Gene Page, Associated Press
Laura Dern plays Florida's secretary of state in "Recount."

LOS ANGELES — These days, the expression "dimpled chad" sounds more like a nickname for the latest contestant racking up votes on "American Idol." But eight years ago, it was all about not getting a vote for thousands of frustrated Florida residents whose balloting didn't count.

HBO takes us behind the scenes of that 2000 presidential election in the ambitious docudrama "Recount," premiering 7 p.m. MDT Sunday with an all-star cast that includes Kevin Spacey, Laura Dern, Tom Wilkinson and Denis Leary.

For weeks after the election, the Democratic and Republican parties each fought to assure a clear vote count in Florida, the last state to weigh in on a very tight race for the White House between Democrat Al Gore and Republican George W. Bush. The film portrays the efforts of both camps to tilt the scales, one seemingly fairly and one not, in order to give their candidate the greatest chance of winning.

"It's a really important story to tell, and it's one told in a way that's more of a thriller than it is a history lesson," says Spacey, who portrays Ron Klain, the former Gore chief of staff who ends up taking up the fair election cause for the then vice president.

The film plays out over a 36-day period, walking viewers through what took place from Election Day to the date the race was finally decided.

"We worked very hard to make it as historically accurate as possible," explains director Jay Roach, better known for zany comedies such as "Austin Powers" and "Meet the Parents." "It's meant to capture the essence of what actually went on within the state of Florida within that limited time frame."

Adds writer Danny Strong: "We felt we have to take you inside the sausage factory. Because if we don't look at what happened, it may never change."

To get the facts straight, Strong not only studied four respected books on the subject, but, over a three-week span, interviewed more than 40 participants, many of whom are portrayed in the film, including the real Klain and Baker. "I don't have a journalism background, so I instead focused on their feelings and what their experience was, to get a sense of how it affected them as people," the writer explains.

Director Roach also sought to portray the characters in the film as real people, to help the audience get inside their experience. "He really tried to humanize (my character) and keep a balance, so it was never a caricature," says Dern, who plays Florida Secretary of State Katherine Harris.

Because she also held the title of co-chair to Bush's Florida campaign, Harris found herself at the center of the election storm. "She was very torn — less by morality and more by confusion," Dern suggests.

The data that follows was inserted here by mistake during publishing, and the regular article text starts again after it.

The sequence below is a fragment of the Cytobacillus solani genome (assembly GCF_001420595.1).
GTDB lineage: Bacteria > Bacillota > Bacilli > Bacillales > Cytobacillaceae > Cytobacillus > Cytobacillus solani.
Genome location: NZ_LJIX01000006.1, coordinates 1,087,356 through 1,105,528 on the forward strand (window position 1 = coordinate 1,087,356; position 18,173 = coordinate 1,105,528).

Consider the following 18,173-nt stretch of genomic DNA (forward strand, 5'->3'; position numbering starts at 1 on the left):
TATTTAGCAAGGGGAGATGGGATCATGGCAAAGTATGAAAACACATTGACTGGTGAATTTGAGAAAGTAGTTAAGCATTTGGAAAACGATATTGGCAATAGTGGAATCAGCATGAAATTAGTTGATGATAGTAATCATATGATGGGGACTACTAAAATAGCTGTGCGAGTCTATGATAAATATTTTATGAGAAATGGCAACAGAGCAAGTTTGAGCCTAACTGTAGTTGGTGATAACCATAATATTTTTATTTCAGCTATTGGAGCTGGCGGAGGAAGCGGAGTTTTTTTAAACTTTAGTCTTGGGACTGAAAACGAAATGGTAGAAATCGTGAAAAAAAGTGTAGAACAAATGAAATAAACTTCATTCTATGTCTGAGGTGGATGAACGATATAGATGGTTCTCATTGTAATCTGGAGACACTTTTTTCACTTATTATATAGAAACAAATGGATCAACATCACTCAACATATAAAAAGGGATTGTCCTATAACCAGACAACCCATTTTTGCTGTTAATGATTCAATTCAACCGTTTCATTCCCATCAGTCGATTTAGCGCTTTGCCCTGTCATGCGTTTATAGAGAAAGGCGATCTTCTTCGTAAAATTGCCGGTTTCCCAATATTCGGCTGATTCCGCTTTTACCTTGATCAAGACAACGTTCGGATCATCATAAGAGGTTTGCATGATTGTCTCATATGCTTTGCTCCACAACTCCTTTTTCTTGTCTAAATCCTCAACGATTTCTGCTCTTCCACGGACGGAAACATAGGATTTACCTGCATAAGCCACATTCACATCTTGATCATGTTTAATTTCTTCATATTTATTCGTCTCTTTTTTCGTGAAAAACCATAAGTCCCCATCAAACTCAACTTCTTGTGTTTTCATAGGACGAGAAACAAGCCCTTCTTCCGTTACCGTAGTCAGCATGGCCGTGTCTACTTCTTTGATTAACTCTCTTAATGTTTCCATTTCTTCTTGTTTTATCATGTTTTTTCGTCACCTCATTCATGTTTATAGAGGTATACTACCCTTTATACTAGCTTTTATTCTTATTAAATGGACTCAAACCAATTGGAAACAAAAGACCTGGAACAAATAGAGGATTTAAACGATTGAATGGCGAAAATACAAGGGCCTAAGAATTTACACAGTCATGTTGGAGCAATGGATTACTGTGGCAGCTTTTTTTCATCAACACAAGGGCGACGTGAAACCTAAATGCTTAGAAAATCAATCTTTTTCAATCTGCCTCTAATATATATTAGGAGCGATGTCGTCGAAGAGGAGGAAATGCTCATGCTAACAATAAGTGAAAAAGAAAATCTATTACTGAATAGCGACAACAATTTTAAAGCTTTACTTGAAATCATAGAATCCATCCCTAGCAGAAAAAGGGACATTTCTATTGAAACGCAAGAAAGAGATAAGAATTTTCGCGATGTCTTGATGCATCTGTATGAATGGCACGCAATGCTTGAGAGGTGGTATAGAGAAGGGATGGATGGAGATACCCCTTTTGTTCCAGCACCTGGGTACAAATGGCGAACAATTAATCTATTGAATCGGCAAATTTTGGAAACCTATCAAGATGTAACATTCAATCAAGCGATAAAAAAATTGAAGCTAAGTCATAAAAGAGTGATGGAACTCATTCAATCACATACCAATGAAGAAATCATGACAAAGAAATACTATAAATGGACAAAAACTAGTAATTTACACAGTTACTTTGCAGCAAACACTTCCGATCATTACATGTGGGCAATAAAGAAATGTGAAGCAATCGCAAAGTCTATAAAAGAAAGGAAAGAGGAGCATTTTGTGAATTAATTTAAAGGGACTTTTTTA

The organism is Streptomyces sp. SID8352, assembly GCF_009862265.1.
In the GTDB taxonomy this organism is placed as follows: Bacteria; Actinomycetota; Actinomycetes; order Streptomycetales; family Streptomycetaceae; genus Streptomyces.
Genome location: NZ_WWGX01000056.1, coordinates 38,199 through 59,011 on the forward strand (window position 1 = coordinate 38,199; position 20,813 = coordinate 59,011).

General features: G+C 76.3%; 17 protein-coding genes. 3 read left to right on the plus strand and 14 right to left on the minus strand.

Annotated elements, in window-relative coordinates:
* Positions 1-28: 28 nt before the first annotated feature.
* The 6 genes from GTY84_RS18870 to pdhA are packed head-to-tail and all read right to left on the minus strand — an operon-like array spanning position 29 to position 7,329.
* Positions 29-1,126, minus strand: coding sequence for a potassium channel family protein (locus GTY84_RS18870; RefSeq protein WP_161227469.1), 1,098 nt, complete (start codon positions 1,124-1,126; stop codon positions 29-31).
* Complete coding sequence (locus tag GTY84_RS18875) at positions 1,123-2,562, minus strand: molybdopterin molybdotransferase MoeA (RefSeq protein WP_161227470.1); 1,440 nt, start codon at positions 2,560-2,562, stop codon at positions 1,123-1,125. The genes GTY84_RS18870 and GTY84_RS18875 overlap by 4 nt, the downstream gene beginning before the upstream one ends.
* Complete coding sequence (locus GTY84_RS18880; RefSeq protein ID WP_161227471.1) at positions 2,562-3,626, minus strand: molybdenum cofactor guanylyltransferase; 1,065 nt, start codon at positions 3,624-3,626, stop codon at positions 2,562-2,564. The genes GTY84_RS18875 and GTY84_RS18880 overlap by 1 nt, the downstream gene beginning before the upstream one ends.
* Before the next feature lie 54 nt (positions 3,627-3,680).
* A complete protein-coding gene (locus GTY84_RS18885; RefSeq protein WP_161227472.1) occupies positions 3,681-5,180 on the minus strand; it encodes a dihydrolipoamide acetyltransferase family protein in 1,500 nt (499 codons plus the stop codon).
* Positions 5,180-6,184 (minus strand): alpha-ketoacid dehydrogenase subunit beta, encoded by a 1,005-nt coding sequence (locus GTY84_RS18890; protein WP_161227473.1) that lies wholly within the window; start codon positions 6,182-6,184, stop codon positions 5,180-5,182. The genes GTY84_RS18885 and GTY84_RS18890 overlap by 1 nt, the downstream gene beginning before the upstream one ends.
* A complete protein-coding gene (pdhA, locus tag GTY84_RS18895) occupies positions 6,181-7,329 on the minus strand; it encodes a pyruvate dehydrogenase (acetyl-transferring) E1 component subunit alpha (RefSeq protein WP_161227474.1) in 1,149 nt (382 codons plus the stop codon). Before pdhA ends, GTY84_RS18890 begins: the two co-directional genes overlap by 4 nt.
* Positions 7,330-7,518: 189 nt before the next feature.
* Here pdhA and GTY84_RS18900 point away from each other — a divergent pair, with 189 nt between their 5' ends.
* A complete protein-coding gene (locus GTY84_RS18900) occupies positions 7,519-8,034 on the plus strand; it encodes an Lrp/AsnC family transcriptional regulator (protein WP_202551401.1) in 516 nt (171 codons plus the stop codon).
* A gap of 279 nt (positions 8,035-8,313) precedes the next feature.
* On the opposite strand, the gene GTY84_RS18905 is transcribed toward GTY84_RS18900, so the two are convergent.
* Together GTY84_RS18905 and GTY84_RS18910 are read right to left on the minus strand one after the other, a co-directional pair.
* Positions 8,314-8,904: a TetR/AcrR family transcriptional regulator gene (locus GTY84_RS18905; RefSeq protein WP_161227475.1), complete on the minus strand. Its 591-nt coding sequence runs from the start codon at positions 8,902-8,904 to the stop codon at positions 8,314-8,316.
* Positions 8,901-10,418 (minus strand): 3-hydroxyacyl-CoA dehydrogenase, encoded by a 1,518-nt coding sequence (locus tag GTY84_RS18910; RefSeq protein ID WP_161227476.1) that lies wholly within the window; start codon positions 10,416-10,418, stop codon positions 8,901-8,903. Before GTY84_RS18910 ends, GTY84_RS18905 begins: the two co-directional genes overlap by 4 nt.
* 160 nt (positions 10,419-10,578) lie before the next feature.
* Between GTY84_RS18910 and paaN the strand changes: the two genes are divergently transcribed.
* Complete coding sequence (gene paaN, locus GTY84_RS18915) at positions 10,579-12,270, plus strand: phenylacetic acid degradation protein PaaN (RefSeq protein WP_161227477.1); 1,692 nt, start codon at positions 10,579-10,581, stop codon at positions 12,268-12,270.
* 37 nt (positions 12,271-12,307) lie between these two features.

Though Harris didn't make herself available to Strong for interviewing, Dern did study countless press conference videotapes, learning to mimic Harris' emotional swing. "She'd seem in command one minute and out of breath and terrified the next."

Klain himself was well known to the politically involved Spacey, but the actor found that he, like many Americans, actually knew very little about what had taken place in Florida. As for his character, Spacey attempts to portray, again, the emotional roller coaster Klain went through during the process.

"I tried to get a sense of what it was like getting up every day and not knowing which way it was going to go, and always thinking it's going to be over — and it wasn't over," he explains, referring to the many fruitless attempts to restart the recount machinery.

Klain's drive, Spacey says, was not focused on Gore, but more on the electoral process. "His mandate the entire time was just, 'Let's just get all the votes counted.' Which doesn't seem unreasonable."

Assisting Klain was Gore's national field director, Michael Whouley, whose colorful vocabulary seems perfectly suited to the actor portraying him — Leary. "Whouley's not known for being prone to caring about people's feelings," he says, laughing.

Leary says the message of the film is simple: "Vote. I'm always astounded by how many people walk around and say, 'Oh, I don't really pay any attention to politics."'

I have a lot of relatives in Ireland, and not only do they know what goes on in Europe, but they eyeball what we do over here."

Spacey agrees: "If we're going to be looked at around the world as the bastion of democratic process, then it's our obligation to get it right."